Gold and platinum level sponsors will be advertised heavily on t-shirts, the CiQlovia website, etc.  The names of the levels align with the bicycle friendliness assessment system used by the League of American Bicyclists in their Bicycle Friendly America program.  More information can be found here: http://www.bikeleague.org/bfa#community.

Using the Tucson Cyclovia 2012 model and numbers, our running budget is somewhere between $50,000 – $100,000.  The final amount will depend on in-kind donations, volunteer support, etc.

In Tucson, ¼ of costs were labor, another quarter was for cops and barricades and the other half was a variety of other smaller expenses.

Regarding revenue, about ½ of all donations came from small-scale sponsorships.

Sponsors will have first pick of location for their booth.  Other booths will fill in the remaining spaces based on interest from vendors.  Vendors will need to acquire a permit from the organizing committee to set up shop.  Different areas will be designated for certain types of vendors.  There will be a permitting system in order to properly accommodate people who want to participate in CiQlovia.

The landowners at the proposed nodes need to be contacted.  Since it will be a Sunday, use of parking lots should not be difficult.  We have identified the parking lot on the corner of Park and 9th as the most suitable location for a food truck and live music node.

  • ACTIVATING THE ROUTE

HEALTH + FITNESS

People on bicycles and people on foot will naturally be attracted to this event.  Attracting other demographics depends on activating the route with other forms of physical activity.  Multiple nodes will include outdoor yoga classes, stretching workshops, bike repair stations, etc.

Promoting alternative transportation will be an important part of this event.  ABQ Ride will be involved, as well as representatives from the Esperanza Bike Shop.  Parks & Recreation could staff a Bike Rodeo at one of the public sector nodes.  Local nonprofits such as Duke City Wheelmen and BikeABQ will be integrated into multiple nodes.  In Tucson, the event included a portable outdoor mini skate park.  There are unlimited methods for involving all members of our community.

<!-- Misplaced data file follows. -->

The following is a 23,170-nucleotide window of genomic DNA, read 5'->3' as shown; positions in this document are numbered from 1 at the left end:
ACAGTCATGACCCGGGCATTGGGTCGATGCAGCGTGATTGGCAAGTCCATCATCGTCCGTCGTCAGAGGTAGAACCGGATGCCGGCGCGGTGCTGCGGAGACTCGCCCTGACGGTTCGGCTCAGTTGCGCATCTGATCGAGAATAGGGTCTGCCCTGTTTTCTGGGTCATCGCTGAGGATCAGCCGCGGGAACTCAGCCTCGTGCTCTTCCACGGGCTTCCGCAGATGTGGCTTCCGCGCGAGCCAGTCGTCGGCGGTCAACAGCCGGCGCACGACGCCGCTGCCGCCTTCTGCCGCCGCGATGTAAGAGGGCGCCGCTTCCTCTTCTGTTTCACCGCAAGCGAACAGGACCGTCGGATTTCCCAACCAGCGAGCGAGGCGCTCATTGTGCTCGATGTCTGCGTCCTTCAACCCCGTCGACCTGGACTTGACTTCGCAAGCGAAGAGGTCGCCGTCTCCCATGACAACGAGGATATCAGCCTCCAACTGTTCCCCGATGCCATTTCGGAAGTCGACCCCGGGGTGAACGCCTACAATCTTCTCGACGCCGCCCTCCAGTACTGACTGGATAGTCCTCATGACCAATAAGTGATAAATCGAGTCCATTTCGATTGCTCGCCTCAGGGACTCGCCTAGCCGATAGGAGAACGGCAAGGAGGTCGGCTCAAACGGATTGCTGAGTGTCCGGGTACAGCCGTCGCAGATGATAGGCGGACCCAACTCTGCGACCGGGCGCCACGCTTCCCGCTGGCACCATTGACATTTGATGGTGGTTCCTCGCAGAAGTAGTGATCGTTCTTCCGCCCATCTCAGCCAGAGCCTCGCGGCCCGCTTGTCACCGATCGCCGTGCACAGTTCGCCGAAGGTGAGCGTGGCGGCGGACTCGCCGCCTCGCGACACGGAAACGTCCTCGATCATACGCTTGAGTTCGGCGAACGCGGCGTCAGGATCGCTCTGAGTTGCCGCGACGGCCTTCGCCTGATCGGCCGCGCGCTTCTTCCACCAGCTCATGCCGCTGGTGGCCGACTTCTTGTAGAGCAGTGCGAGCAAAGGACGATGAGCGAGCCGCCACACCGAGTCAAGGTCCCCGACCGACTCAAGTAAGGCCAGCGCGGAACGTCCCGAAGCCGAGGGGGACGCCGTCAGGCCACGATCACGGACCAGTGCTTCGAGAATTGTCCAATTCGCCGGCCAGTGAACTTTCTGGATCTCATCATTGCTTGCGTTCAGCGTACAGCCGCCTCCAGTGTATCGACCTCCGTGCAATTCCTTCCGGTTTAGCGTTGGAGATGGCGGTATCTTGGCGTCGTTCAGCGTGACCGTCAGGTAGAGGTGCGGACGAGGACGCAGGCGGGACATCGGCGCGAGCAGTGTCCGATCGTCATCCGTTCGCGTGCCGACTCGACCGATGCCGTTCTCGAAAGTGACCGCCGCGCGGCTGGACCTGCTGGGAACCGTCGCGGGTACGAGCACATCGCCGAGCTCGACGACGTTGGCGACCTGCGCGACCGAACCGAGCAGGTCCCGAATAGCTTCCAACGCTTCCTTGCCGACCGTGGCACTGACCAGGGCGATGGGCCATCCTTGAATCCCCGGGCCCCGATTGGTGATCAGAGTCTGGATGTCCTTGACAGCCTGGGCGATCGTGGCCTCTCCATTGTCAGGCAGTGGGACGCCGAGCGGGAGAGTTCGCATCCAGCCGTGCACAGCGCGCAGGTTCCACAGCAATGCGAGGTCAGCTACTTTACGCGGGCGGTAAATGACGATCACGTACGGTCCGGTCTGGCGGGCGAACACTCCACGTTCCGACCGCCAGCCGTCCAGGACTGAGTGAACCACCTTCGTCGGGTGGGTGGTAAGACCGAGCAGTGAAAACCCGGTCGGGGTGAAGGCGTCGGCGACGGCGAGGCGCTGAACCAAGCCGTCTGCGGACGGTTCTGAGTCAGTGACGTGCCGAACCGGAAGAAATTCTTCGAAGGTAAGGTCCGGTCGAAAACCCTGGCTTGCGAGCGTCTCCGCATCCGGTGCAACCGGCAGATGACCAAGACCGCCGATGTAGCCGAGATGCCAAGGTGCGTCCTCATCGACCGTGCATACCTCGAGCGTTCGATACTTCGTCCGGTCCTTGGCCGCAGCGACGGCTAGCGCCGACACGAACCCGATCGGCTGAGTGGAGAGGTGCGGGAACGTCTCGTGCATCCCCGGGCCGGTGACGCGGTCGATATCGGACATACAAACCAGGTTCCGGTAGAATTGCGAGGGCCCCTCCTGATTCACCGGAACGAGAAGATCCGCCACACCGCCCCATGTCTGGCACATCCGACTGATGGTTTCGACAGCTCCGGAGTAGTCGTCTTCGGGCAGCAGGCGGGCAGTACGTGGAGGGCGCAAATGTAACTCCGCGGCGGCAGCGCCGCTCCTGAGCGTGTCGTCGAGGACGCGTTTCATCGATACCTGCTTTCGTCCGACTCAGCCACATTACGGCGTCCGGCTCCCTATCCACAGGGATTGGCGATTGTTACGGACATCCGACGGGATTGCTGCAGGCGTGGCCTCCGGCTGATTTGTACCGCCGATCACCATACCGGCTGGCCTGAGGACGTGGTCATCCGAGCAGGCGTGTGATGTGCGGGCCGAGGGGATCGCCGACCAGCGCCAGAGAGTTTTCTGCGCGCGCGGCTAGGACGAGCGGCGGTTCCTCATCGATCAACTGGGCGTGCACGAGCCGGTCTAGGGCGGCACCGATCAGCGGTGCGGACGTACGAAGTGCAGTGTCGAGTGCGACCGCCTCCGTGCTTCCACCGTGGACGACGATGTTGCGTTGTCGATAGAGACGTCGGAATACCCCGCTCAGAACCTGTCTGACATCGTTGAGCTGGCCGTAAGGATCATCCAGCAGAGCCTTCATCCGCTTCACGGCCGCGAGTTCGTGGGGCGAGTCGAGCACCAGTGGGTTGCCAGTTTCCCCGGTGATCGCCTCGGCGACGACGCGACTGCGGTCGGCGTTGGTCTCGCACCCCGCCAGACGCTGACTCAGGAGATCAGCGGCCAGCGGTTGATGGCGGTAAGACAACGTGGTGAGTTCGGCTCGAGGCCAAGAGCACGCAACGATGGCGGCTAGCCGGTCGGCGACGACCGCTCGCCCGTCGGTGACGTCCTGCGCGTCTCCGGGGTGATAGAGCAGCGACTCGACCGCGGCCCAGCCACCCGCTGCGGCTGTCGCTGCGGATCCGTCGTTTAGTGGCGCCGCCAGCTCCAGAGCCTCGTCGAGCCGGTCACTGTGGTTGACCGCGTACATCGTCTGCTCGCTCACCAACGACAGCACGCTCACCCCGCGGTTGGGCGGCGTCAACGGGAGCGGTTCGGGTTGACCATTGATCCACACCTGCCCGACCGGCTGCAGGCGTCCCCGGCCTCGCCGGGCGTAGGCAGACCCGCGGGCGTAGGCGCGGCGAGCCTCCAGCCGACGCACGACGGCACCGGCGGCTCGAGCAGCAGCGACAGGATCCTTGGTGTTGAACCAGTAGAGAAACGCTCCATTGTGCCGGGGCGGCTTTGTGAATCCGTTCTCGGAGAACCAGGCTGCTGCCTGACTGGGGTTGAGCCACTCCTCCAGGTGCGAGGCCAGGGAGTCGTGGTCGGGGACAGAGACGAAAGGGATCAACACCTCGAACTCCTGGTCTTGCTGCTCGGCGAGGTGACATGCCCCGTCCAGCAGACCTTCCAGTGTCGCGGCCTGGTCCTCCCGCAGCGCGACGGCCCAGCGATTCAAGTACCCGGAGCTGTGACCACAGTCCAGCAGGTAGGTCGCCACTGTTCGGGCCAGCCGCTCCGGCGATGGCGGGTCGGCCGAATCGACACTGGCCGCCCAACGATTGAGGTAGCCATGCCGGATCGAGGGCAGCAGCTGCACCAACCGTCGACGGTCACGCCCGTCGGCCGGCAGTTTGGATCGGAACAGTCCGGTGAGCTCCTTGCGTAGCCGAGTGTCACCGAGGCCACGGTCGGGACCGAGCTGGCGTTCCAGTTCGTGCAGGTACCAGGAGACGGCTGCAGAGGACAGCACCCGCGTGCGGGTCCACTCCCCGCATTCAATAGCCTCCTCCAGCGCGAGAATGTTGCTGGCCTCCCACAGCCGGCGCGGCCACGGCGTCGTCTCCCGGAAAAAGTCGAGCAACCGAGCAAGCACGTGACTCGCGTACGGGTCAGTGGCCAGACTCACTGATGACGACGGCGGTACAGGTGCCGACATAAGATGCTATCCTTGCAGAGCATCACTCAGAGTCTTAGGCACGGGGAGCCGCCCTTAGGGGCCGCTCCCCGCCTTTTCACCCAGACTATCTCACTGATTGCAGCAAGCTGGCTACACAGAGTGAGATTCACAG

ART + CULTURE

One of many amazing murals in Downtown ABQ.

One of many amazing murals in Downtown ABQ.

Activating the route with art and music will set this event apart from other ciclovia events across the nation.  Art is an important part of our local culture.  Although many people visit Santa Fe, far more live in Albuquerque, the cultural and geographical heart of New Mexico.  Public mural art is being legitimized primarily through the efforts of Warehouse 508 and 516 Arts throughout Downtown Albuquerque.  These organizations must be involved early on in the process.

We envision public art display, live painting, vendors selling art, live poetry readings, etc.  Interactive art would align with the goal of this event: activating the street as public people based space.

There are galleries all along the route with a heavy concentration in Old Town and along the Mountain corridor.

Live music will be located within the commercial nodes.  The fitness nodes will likely have recorded music so it makes little sense to locate live music in those locations.  Live music will provide a good complement to the food truck nodes.

GEMS ALONG THE ROUTE

The proposed route is lined with some wonderful local businesses.  Since many of these businesses are not usually open on Sundays, we will reach out to them and help them understand how important it will be for them to be open on CiQlovia Sunday.  In addition, they will be encouraged to occupy the street in front of their establishment in some way.  Narrowing the street using tables and chairs would provide an interesting visual experience for attendees.

Local merchants will be integrated into both the nodes and empty spaces along the route.  We will integrate strategies from Team Better Block into this event.  It will involve occupying vacant space with temporary pop-up businesses.  Established local artisans will apply to use these spaces through the same process they will apply for use of vacant lots and street space.

This event will have a fitness first focus and local commerce will be of strong secondary importance.  It will allow us to gain more partners, funding and support.

  • CONCLUSION

Every Sunday morning, cyclists, pedestrians, rollerbladers, skateboarders and many other users fill the Bosque Trail in Albuquerque, NM.  On CiQlovia Sunday, signs will direct users from the trail into the neighborhoods.  Many of these users will have never visited these areas, so the signs will emphasize the wonderment that will be found along the route.

CiQlovia is an opportunity for Albuquerque to show off our incredible diverse community.  Ciclovias have been done throughout the Americas but this will be the first CiQlovia!

I look forward to your feedback and thank you in advance for your support!

  • QUESTIONS?  COMMENTS?  WANT TO GET INVOLVED?

Coordinator: Dan Majewski – dan.j.majewski@gmail.com.

Graphics: Caeri Thomas, MRCOG – cthomas@mrcog-nm.org

Community Outreach: Richard Meadows, Bernalillo County – rmeadows@bernco.gov

Facebook:

UrbanABQ – https://www.facebook.com/Urban.ABQ

Complete Streets in New Mexico – https://www.facebook.com/CompleteStreetsInNewMexico

Bike Burque – https://www.facebook.com/BikeBurque

Websites:

UrbanABQ – http://urbanabq.com

New Mexico Healthier Weight Council – http://nmhealthierweight.com/?page_id=252